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Legal Writing Sample Cover Letter

Advice on How to Revise your Lawyering Memo or Brief into a Writing Sample

At some point during the application and interview process most employers will ask for a writing sample. A writing sample demonstrates how well you organize and express your thoughts in writing. It also provides concrete evidence of your analytical skills. Naturally, you want to submit a sample that presents your abilities in the best possible light. Creating a positive writing sample takes some careful thought and effort.

A memo or brief you prepared for lawyering seminar can work well as a writing sample.

Employers are looking for clear, effective legal writing and analysis. An objective interoffice memo or a persuasive brief are both acceptable vehicles for demonstrating your writing and analysis abilities.

Select a sample that is sufficiently recent to demonstrate your current writing and analysis skills.

Most students' legal writing improves greatly over the course of law school, so selecting a recent piece of work should demonstrate your current strength and give employers confidence that they will see similar skills exercised on their behalf. On the other hand, if your most recent work is not your best written work, select another sample. Try not to reach too far back in time for the sample. For example, a 3L who submits a 1L lawyering brief invites questions about what s/he has written in the intervening two years.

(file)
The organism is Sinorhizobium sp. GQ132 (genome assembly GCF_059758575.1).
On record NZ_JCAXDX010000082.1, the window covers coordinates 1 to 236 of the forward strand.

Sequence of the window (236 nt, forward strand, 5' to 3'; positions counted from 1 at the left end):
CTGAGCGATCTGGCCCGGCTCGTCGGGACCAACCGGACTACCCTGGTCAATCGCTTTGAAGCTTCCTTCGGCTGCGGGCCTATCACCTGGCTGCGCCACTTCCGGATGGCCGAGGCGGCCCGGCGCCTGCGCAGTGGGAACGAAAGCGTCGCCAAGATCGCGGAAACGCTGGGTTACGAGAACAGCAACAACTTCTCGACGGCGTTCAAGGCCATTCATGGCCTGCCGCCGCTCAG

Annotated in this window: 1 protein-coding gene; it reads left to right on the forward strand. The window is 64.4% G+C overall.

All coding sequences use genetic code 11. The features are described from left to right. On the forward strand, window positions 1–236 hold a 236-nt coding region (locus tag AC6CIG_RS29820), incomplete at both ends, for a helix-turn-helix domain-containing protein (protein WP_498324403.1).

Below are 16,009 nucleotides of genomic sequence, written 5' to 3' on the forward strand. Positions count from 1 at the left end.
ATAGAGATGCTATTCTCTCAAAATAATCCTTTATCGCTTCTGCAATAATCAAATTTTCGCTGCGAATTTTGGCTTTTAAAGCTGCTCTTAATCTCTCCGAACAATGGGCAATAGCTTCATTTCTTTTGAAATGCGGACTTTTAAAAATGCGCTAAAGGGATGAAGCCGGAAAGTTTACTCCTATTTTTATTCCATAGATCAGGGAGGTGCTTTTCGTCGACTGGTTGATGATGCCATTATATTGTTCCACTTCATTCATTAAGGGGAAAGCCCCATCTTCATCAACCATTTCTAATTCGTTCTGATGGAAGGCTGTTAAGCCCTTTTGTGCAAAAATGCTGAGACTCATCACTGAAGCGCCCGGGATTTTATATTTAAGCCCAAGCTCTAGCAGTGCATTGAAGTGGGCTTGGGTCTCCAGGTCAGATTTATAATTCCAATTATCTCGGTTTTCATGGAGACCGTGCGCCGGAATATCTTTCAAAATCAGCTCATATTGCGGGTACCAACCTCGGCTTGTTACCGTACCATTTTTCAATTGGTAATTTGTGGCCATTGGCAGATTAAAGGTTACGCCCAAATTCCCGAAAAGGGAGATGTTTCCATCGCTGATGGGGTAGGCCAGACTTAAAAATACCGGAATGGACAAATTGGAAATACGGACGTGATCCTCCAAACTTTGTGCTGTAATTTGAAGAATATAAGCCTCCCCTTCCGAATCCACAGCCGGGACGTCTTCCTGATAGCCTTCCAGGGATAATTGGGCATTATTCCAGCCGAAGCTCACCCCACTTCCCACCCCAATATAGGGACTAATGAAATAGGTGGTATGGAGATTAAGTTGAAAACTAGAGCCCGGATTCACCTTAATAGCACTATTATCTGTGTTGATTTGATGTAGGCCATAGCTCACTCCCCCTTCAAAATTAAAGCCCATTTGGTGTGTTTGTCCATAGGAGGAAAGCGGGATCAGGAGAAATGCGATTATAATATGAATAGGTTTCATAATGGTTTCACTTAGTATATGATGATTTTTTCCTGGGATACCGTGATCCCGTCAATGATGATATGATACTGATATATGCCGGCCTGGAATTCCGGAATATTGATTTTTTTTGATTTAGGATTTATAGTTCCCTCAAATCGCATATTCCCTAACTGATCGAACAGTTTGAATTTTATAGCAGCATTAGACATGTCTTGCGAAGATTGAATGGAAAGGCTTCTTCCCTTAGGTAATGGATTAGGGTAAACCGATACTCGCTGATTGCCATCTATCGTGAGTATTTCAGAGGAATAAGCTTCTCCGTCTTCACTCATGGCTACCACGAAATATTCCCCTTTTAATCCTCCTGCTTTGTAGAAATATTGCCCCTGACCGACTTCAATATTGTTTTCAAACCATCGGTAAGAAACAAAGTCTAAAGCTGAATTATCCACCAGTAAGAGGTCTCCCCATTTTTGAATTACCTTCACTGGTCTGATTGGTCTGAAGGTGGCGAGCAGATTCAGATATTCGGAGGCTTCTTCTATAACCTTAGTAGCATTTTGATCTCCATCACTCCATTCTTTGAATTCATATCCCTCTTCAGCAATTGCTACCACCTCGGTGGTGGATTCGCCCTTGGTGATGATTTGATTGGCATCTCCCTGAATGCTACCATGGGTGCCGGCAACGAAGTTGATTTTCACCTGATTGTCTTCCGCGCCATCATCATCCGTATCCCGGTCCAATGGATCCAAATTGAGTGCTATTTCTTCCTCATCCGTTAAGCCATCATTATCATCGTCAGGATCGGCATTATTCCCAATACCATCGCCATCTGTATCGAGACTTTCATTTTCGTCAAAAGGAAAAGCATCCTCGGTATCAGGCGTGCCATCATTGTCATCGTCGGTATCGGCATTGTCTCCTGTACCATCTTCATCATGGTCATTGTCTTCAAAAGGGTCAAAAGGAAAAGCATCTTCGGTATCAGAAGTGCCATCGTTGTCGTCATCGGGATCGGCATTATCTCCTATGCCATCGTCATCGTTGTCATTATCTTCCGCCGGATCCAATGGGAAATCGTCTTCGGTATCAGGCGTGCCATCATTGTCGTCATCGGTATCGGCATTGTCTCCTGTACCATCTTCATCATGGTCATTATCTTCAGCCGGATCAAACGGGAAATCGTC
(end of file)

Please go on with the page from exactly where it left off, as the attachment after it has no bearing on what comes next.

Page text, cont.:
Make your sample reader-friendly.

As in all legal writing, consider your purpose and audience. As discussed above, your purpose is to demonstrate your writing and analysis skills. Now think about who's reading your sample and what his/her needs and motives are. Chances are good that your reader - the prospective employer - must read several writing samples in a short time-frame. Here are some tips for making your sample reader-friendly:

  • Attach a cover memo that spells out context for the sample. If you are using a memo or brief prepared for lawyering seminar, the cover memo should describe the circumstances under which the sample was written, including the course (Law Sem I, II, or III); a one-sentence overview of the simulation and your assigned role in it; the details of the assignment and whether it was an objective memo or a persuasive brief; a summary of the fact scenario, legal issue(s), and doctrine presented in the sample; and an explanation of whether and how the sample was critiqued by your professor during the drafting process. If your sample omits sections of the full memo or brief, you should offer to provide the employer with the full draft. See sample cover memo<doc>